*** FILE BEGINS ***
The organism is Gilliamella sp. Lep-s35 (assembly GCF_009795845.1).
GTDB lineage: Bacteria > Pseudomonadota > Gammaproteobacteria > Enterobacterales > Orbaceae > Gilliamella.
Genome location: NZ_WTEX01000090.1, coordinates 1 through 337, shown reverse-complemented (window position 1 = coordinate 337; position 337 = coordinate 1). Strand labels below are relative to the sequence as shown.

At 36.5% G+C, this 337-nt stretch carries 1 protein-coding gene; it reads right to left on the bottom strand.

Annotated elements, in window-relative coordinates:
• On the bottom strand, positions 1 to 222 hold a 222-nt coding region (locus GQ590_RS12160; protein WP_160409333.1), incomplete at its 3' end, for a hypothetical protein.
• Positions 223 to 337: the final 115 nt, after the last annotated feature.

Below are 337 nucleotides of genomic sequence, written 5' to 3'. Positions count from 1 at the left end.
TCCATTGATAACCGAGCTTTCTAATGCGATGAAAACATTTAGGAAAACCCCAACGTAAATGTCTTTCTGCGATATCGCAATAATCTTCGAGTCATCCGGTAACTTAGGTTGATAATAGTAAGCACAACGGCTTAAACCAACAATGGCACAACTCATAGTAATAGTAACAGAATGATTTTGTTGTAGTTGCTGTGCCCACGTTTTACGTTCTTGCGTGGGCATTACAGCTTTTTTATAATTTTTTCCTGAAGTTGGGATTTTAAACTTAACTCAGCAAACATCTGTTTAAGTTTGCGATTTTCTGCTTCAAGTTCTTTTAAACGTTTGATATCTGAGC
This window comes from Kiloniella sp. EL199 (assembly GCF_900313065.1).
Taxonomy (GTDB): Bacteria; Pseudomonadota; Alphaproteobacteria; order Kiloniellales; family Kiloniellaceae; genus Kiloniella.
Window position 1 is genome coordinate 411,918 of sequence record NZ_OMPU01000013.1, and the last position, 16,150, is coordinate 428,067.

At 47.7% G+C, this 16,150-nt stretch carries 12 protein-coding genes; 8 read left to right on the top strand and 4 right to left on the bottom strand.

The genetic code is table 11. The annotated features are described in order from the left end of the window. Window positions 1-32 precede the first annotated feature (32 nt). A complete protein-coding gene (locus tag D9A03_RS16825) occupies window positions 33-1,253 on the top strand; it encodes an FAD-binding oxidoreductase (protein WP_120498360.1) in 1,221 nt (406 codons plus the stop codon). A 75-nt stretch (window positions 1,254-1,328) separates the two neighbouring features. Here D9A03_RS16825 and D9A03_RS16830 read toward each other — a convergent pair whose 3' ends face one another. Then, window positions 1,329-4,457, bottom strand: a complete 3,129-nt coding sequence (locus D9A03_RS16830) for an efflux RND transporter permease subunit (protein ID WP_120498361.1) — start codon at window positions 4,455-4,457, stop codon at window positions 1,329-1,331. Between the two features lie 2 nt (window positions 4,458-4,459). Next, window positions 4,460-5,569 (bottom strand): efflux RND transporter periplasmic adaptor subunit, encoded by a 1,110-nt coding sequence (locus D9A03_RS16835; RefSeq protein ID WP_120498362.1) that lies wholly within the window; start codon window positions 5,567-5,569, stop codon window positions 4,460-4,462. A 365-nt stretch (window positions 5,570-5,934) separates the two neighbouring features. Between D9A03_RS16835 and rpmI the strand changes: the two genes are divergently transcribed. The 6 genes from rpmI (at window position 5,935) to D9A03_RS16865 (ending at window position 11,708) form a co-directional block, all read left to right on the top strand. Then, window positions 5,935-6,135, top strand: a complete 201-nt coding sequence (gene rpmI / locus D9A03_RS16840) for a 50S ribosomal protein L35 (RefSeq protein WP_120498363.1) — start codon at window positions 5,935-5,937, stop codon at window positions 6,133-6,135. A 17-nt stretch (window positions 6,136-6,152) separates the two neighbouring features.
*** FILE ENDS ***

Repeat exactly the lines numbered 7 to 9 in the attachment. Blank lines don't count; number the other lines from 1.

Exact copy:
• Positions 223 to 337: the final 115 nt, after the last annotated feature.

Below are 337 nucleotides of genomic sequence, written 5' to 3'. Positions count from 1 at the left end.
TCCATTGATAACCGAGCTTTCTAATGCGATGAAAACATTTAGGAAAACCCCAACGTAAATGTCTTTCTGCGATATCGCAATAATCTTCGAGTCATCCGGTAACTTAGGTTGATAATAGTAAGCACAACGGCTTAAACCAACAATGGCACAACTCATAGTAATAGTAACAGAATGATTTTGTTGTAGTTGCTGTGCCCACGTTTTACGTTCTTGCGTGGGCATTACAGCTTTTTTATAATTTTTTCCTGAAGTTGGGATTTTAAACTTAACTCAGCAAACATCTGTTTAAGTTTGCGATTTTCTGCTTCAAGTTCTTTTAAACGTTTGATATCTGAGC